What is your approach to writing? Outline, spontaneous, or both?
I’m a little of both. I’ll jot down random thoughts at first, then piece them together in the order I think works best. Most are just one-liners, that become the basis for full-blown scenes or character POV’s.
Where does your story take place?
I actually have two ebooks out, with first one taking place in Aberdeen Scotland, along with snippets in Glasgow Scotland, Belfast Northern Ireland and Dublin Ireland. The other takes place in Marseille France, with snippets in Algiers, Algeria and Morocco.
Name your biggest struggles writing this book.
Maintaining consistency in time. Sometimes it is between morning, noon and night, while others is something happening on one day and jumping two days later.
What has been helpful to you?
Community and friends, both locally and via the web. HAving someone help me understand the subtle nuances in dialogue, setting and the treaded ‘showing v. telling’ is really helpful.
What have you learned in your writing journey thus far?
Each day brings a new challange; whether it is creating better dialogue, making my character’s more ‘believable’ or simply stringing the sentences together, it’s all a learning process.
Does your book feature a central protagonist?
Yes, Scotland Yard Chief Inspector Conor McDermott is the main character in the story. A former Royal Navy officer, he is assigned a case that began in Portsmouth when a dock worker who was killed is found.
How do you get to know your characters?
Having Conor as a police officer aligns with my grandfather’s brother who was a constable in Edinburgh. I also have two older cousin’s who are members of law enforcement, so Conor is a tribute to them in a small way.
What’s the overarching goal of the hero?
Conor is out to find out how his niece was drugged, which led to her death (she jumped from an apartment rooftop). He also looks to redeem himself as his tendency is to bend certain rules in pursuit of catching criminals.
Everybody say hello to fantasy author James D. Priest! He’s the author of the KIRINS fantasy trilogy, a retired physician, husband, father, podcaster and currently enjoying life in Hawaii. You can check out his official home page at www.kirinbooks.com.
I was born and raised in Minnesota, went to high school and college in Minnesota, and went on to medical school at the University of Minnesota. However, since then I have lived in Japan, California, and now Hawaii.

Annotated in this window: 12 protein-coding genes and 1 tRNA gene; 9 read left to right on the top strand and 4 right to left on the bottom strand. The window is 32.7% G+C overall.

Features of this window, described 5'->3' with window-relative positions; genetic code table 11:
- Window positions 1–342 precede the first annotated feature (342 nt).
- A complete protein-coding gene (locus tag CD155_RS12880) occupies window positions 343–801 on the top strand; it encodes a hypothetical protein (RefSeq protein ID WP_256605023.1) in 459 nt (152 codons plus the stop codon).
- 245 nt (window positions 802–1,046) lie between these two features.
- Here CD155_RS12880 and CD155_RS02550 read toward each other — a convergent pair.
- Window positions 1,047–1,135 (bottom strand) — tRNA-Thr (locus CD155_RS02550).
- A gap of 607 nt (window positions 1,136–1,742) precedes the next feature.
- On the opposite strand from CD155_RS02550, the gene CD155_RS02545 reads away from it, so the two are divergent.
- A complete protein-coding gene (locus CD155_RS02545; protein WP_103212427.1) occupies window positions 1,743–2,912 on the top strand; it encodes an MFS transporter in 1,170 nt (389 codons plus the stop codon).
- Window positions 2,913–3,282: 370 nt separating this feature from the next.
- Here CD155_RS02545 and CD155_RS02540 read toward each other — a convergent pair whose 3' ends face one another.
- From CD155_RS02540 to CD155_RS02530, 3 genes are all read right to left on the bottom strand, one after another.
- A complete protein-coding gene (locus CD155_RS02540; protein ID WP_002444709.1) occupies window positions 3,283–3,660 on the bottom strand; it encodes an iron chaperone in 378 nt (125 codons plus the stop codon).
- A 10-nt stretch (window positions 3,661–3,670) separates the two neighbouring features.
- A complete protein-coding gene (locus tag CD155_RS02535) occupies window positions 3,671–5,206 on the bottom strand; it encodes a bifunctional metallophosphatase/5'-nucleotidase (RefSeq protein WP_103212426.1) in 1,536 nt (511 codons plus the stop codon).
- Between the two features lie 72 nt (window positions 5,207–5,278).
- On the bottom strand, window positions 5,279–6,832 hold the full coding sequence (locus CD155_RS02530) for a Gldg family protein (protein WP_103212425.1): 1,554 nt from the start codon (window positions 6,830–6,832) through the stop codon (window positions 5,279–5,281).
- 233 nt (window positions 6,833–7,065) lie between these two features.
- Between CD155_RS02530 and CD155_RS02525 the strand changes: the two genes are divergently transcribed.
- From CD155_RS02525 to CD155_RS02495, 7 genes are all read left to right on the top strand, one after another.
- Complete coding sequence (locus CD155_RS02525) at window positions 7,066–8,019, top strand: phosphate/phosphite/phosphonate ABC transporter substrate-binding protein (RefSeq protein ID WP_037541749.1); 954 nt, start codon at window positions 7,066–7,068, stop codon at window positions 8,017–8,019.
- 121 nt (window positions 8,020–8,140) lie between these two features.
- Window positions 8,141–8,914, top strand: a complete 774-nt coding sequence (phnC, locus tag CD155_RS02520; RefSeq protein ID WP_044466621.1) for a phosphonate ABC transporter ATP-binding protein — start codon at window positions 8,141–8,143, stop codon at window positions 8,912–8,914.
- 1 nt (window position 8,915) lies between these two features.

Nice. I’ve been to the twin cities a few years ago and to the gigantic uber mall there. I used to live in So. Cal, would love to visit Japan, and never been to Hawaii.
*You used to tell stories to your friends on the bus. How did that come about? Or how did you pick up the knack for storytelling?
Storytelling on the grade school bus came from what I have since discovered is an ample imagination. In composing my fantasy trilogy, I borrowed a few names from real people or situations, but the vast majority of what I created and wrote is directly from imagination.
I’m lovin’ it Jim. Just by looking at your fantasy trilogy I can see you have a very vivid imagination.
*What was it about Tolkien that drew you into fantasy?
I loved his world building, creating an alternate universe, Middle-earth, from nothing but his imagination. His conflict between good and evil. His characters, such as Frodo and Bilbo, are genuine and likable. His Gollum is a work of creative art, the likes of which fantasy authors should strive for, as I have with an urgol, Gian, in the third book of my trilogy.
Yes! You’re touching on some of the things I love most about being a writer. CREATING AND IMAGINATION are my favs. Don’t hate me, but I haven’t read Tolkien yet. I’ve seen all the movies though. Gollum is probably the most compelling character to me in the whole book!
*Did you want to be writer before going into medicine?
I think I’ve always had somewhere in the back of my mind that I wanted to be a writer. And I was a writer while in medicine, where I published about 30 medical articles.
Ah yes, I’m all too familiar with this kind of writing. Not my favorite honestly, but necessary.
*How has studying English in undergrad, graduate school and participating in professional medical writing prepared you as an author?
As they say, practice makes perfect. I think the more writing you do, the better you get. But I’ve also learned that every writer needs an editor. We’re only human, and we need guidance both on a grammatical level, and in the line of reasoning, the logic, of your writing.
Yep, you nailed it there Jim. We desperately need good editors, especially us intuitive types.
*First, give us a knockout summary of your trilogy.
My trilogy is published in print, ebook, and audiobook. But there is, in fact, a fourth book, a sequel, not yet published.
KIRINS SERIES SUMMARY: